Photo credit:

“I buy on the assumption that they could close the market the next day and not reopen it for five years.”

— Warren Buffett

The Warren Buffett investment philosophy calls for a long-term investment horizon, where a five year holding period, or even longer, would fit right into the strategy. How would such a strategy have worked out for an investment into Nucor Corp. (NYSE: NUE)? Today, we examine the outcome of a five year investment into the stock back in 2015.

Start date: 08/18/2015


End date: 08/17/2020
Start price/share: $46.46
End price/share: $46.37
Starting shares: 215.24
Ending shares: 250.34
Dividends reinvested/share: $7.71
Total return: 16.08%
Average annual return: 3.03%
Starting investment: $10,000.00
Ending investment: $11,610.58

The above analysis shows the five year investment result worked out as follows, with an annualized rate of return of 3.03%. This would have turned a $10K investment made 5 years ago into $11,610.58 today (as of 08/17/2020). On a total return basis, that’s a result of 16.08% (something to think about: how might NUE shares perform over the next 5 years?). [These numbers were computed with the Dividend Channel DRIP Returns Calculator.]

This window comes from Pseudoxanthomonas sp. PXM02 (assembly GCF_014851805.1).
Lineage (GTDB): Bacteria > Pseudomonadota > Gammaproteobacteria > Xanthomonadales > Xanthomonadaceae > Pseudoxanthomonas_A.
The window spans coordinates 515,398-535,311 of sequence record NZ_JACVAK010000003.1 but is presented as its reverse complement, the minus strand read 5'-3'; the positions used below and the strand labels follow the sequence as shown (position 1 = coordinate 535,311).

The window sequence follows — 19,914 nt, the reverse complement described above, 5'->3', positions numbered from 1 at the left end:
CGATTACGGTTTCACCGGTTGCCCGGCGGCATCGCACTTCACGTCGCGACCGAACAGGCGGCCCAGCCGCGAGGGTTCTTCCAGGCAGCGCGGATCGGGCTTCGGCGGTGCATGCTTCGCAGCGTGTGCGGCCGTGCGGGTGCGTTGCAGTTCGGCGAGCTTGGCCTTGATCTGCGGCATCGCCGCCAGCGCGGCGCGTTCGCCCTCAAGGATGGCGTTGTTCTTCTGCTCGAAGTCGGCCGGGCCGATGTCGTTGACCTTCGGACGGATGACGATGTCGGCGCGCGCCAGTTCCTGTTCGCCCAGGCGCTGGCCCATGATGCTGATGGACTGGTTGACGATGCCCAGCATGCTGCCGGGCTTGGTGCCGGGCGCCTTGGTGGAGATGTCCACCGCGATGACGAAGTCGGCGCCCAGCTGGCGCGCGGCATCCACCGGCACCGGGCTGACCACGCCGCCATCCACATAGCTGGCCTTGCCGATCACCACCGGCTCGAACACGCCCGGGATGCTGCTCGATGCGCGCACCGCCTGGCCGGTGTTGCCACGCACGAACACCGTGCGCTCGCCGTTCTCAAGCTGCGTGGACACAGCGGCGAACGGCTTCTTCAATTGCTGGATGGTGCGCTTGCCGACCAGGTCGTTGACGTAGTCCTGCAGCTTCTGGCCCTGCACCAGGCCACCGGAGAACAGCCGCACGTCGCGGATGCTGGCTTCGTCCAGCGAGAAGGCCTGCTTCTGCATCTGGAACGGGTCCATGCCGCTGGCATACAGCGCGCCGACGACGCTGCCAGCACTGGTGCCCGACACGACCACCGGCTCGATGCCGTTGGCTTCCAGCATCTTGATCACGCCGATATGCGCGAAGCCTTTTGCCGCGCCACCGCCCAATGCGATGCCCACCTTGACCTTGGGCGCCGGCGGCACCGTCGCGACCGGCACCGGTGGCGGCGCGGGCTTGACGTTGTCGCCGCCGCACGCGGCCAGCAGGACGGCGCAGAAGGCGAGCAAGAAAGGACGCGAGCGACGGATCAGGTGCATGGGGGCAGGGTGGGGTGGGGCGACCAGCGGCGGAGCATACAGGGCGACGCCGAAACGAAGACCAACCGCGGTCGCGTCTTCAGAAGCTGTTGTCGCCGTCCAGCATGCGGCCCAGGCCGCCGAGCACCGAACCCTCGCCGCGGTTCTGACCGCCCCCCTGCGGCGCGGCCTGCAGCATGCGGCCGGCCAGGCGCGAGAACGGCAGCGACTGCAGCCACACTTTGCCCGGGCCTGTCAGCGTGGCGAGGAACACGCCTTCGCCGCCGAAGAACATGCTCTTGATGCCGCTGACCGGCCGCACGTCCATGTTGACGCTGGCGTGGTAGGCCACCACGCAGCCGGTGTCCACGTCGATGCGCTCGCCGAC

Notice that Nucor Corp. paid investors a total of $7.71/share in dividends over the 5 holding period, marking a second component of the total return beyond share price change alone. Much like watering a tree, reinvesting dividends can help an investment to grow over time — for the above calculations we assume dividend reinvestment (and for this exercise the closing price on ex-date is used for the reinvestment of a given dividend).

Based upon the most recent annualized dividend rate of 1.61/share, we calculate that NUE has a current yield of approximately 3.47%. Another interesting datapoint we can examine is ‘yield on cost’ — in other words, we can express the current annualized dividend of 1.61 against the original $46.46/share purchase price. This works out to a yield on cost of 7.47%.

Another great investment quote to think about:
“Though tempting, trying to time the market is a loser’s game.” — Christopher Davis